Let me know when you can. I love watching all million TFL channels and I love the expangine you guys are doing.

God Bless!

  • Stan – GA

A: As far as we can tell: VinFast is very real, despite being shrouded in mystery.

Yep, I say shrouded in mystery because they have yet to give TFLCAR or TFLEV access to their vehicles. As such, I can only go on what others have said. I will say this, the photos look promising. They build some good looking crossovers. I hear Pininfarina helped with their designs.

Unfortunately, they are not inexpensive. First of all, their vehicles are styled by Pininfarina, and are loaded with high-tech equipment. In the past, they built vehicles based on BMW architecture, so they are not aiming for discount pricing. On top of that, they have a subscription service for their batteries.

First of all, their base vehicle, the VinFast VF8 has a base price of $40,700. That’s not too shabby considering the 82.7 kWh battery is estimated to have a 260 mile range. there is a bigger battery, and a larger VF9 SUV too. Now, after you buy a VinFast, it appears that you have to pay for the battery separately – in a lease/subscription program. Monthly costs depend on the battery size and plan. Prices start at $35.00 all the way up to $160.00 per month.

On top of that, if you get the base mileage plan, you may have to pay between $0.11 top $0.15 per mile – over a certain amount of miles.

As you can see, it’s not all ironed out. In time, we hope to hear about concrete plans and see if you can actually own the batteries.

I hear that they are serious about setting up production in the United States. In time, we’ll report on future developments!

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The last question comes from a fan who wants to I found a 2006 Toyota Camry manual and I think it may become my forever car – maybe?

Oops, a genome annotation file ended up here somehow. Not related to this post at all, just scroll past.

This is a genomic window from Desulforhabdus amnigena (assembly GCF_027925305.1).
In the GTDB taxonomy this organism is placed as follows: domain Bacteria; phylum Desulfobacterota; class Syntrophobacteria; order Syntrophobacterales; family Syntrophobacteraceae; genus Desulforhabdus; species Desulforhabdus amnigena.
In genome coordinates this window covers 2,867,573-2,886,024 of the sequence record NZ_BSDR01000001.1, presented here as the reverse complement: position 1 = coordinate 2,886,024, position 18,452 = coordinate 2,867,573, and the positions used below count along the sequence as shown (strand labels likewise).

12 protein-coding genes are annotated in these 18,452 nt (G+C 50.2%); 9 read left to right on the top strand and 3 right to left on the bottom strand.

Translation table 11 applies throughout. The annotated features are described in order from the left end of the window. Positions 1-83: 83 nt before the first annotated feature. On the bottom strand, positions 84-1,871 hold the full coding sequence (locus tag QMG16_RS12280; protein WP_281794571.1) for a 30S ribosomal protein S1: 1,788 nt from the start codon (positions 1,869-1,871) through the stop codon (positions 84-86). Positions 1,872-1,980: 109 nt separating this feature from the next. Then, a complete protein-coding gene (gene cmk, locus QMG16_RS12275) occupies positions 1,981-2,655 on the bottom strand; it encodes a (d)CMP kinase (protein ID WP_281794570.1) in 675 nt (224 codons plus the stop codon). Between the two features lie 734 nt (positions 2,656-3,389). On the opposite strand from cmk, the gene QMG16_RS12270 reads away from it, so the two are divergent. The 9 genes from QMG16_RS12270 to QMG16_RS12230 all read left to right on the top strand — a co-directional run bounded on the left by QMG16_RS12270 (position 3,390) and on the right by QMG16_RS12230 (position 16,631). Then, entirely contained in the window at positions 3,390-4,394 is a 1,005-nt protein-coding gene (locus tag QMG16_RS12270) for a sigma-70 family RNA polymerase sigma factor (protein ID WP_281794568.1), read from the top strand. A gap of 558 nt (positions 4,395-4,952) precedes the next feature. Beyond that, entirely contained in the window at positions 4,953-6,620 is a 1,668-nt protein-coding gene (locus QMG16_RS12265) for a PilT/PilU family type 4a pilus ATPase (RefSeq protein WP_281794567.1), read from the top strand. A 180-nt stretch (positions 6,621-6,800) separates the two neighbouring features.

Q: Hello mighty man!

I was thinking about what you and my man Scotty have said about older four-cylinder Toyota Camrys. I think I want to buy one and keep in going for the rest of my life. There aren’t many manuals out there, especially with a manual transmission. But I found a couple in Dallas that I like. It’s an LE with kind a low miles, it looks great and it runs as smooth as silk. Never been in an accident and it has new tires and brakes. $6,995.

What do you think of the 2006 Camry? I know the price is about in the middle.


A: The 2.4-liter, four-cylinder that Toyota built has a well earned reputation for being tough as nails.

There are a lot of factors that make older Camry’s outstanding. The model you’re looking at has a 154 horsepower engine that makes 160 lbs-feet of torque. Toyota equipped the Camry with a manual transmission option until 2017. The one you’re looking at is the sixth-generation Camry, which many feel was one of the best combinations of comfort, efficiency and competent handling.

Honestly, the only flaw I’ve experienced was the output of the four-cylinder engine. Still, the manual transmission may help move it out of its own way. If the car is in as good condition as you indicated, the pricing isn’t too bad – considering all of the current price hikes – on all cars.

As for a “forever” car? Sure, there are folks out there who will drive these engines and transmission into the ground, and they simply replace the powertrain and keep on going. One of my oldest friends has a 2012 Camry with a four-cylinder and stick. She bought it new, and is nearing 200,000 miles without a problem. Other than replacing the brakes, battery and tires, along with re-stuffing the driver’s seat, she hasn’t had any major issue.

That’s saying something.

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Speaking of “saying something.”